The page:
1 & 2 Corinthians


I wrote this as a chapter in the book ‘A Student’s Guide to New Testament’ published by SATS Press in 2019.


While 1 and 2 Corinthians are presented as two separate letters in the New Testament it is convenient to deal with them together in an overview of this nature; the two letters were written to the same local church within a fairly short period of time, and in addition to this it is possible that they are both compilations of several letters.

Almost all scholars agree that Paul is the author of these letters. Both the external and internal evidence is overwhelmingly strong (Morris, 2000). There is, however, some debate concerning when they were written, with estimations as early as AD 53 and as late as AD 57. The general opinion is that 1 Corinthians was written from Ephesus (1 Cor 16:8) in AD 54, and 2 Corinthians a year later, probably from Philippi (Belleville, 1996). Paul therefore appears to have pastored the Corinthian church for between 18 months and three and a half years.

Some commentators argue for a unifying theme holding 1 Corinthians together which several suggest is an extended appeal for unity. Others believe the theme to be the idea that Paul is countering the infiltration of secular values (Johnson, 2004). However, Thiselton contends that there is a lot more to these letters than correction of problems arising from factions, discord and worldliness (Thiselton, 2000).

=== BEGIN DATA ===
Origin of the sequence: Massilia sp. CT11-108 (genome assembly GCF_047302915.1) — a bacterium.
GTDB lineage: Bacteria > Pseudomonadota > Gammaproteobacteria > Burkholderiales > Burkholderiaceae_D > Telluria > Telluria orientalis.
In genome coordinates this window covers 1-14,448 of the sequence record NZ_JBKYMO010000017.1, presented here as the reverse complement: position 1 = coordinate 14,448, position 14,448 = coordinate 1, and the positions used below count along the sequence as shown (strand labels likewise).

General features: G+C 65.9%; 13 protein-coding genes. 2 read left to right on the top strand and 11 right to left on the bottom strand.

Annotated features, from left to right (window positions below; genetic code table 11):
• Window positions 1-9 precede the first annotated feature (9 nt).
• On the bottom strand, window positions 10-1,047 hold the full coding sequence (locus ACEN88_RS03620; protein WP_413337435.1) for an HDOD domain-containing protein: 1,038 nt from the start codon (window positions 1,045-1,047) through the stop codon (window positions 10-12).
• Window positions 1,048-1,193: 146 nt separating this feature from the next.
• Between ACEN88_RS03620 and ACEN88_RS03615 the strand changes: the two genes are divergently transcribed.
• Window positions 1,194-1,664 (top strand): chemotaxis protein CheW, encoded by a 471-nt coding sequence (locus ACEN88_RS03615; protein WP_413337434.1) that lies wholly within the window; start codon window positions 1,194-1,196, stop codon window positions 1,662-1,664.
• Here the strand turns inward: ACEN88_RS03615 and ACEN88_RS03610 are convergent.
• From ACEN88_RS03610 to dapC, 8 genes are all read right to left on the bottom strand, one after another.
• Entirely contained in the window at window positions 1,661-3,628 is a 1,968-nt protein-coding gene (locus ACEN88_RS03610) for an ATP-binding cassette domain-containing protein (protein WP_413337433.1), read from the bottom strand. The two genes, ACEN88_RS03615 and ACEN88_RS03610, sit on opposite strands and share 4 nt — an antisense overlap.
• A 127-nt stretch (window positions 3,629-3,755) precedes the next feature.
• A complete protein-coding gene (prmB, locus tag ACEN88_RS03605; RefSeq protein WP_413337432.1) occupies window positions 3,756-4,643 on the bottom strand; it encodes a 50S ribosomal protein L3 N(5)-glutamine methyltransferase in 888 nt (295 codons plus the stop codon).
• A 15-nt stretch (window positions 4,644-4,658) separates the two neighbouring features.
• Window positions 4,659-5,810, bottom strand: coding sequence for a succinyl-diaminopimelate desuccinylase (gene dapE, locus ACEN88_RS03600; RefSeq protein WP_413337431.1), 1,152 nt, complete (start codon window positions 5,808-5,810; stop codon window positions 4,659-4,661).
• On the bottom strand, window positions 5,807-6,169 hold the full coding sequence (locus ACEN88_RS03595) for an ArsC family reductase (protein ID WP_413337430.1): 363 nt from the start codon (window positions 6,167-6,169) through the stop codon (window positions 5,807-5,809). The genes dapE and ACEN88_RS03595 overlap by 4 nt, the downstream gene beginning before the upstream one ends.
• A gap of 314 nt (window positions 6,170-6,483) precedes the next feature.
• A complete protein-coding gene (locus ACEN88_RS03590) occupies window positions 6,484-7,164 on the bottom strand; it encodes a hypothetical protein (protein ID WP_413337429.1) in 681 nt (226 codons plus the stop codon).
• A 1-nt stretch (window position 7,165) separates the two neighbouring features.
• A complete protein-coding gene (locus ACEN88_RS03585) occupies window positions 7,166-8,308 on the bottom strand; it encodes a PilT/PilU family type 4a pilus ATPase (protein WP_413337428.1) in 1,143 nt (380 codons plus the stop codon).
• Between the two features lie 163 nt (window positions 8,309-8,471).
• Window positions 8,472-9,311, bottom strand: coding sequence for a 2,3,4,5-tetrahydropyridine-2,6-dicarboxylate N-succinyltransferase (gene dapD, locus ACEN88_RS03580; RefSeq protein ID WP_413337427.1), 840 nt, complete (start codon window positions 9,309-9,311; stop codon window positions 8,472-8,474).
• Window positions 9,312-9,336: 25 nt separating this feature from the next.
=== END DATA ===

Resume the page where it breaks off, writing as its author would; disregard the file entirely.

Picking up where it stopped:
These letters open a window into the life of a first century local church. The Corinthian church had its problems and challenges, as do churches in our day, but it was full of spiritual vitality. Paul had to counsel moderation in the application of spiritual manifestations whereas if he had been writing to many of today’s churches he might have had to admonish them for quenching the Spirit.

The letters also provide fascinating insights into Paul’s temperament and personal challenges. In some places his own feelings of hurt, anger and frustration come through so clearly (2 Cor 10-11) that they beg a productive debate on just how God chose to inspire the writing of the scriptures. More than this though, the letters speak right to the heart of current church life. The problems and possibilities are cloaked in the culture of that time, yet the underlying issues and principles remain pressingly important today.


HERE is the full article


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